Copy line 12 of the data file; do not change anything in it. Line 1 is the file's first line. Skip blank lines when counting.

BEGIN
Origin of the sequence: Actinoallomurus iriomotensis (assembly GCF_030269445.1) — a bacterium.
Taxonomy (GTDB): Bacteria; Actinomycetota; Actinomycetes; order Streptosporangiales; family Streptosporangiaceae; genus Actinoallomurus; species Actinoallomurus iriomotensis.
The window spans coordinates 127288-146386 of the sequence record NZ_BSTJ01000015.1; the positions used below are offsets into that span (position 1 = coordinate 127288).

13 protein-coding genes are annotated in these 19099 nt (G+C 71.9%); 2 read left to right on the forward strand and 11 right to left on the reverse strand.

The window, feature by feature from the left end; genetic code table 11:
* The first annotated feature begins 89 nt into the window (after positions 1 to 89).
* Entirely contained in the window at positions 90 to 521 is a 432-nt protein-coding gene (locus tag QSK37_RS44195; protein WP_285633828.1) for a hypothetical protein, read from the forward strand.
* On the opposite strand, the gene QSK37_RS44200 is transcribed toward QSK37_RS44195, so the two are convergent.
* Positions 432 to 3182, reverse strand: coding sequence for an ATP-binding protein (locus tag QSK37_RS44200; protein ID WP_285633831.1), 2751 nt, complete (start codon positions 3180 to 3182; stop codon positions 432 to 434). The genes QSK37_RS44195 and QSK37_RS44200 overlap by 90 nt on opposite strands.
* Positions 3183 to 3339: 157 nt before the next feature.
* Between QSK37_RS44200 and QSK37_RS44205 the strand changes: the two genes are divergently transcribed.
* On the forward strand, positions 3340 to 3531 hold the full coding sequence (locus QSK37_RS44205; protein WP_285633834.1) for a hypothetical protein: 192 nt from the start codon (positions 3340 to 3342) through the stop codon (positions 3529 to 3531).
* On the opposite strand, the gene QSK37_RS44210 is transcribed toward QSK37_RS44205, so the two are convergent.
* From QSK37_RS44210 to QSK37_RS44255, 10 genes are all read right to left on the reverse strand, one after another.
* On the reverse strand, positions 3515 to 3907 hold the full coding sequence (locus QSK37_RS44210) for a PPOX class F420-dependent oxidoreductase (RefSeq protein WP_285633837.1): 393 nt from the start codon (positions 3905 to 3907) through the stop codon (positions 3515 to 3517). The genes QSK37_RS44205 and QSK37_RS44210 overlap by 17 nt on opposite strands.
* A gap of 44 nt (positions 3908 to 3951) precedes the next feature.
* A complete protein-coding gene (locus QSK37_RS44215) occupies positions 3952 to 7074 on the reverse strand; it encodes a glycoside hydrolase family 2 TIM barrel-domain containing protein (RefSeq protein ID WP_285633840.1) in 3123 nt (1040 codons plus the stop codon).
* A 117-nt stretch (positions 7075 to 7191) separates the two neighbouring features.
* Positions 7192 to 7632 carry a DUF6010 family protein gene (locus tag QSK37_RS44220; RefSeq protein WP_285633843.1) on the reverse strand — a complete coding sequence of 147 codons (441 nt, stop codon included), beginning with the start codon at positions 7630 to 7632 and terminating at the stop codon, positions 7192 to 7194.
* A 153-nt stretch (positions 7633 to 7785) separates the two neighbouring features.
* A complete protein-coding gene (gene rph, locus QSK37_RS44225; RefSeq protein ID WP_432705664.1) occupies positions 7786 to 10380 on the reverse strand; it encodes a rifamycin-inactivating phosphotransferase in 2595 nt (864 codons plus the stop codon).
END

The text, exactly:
* On the forward strand, positions 3340 to 3531 hold the full coding sequence (locus QSK37_RS44205; protein WP_285633834.1) for a hypothetical protein: 192 nt from the start codon (positions 3340 to 3342) through the stop codon (positions 3529 to 3531).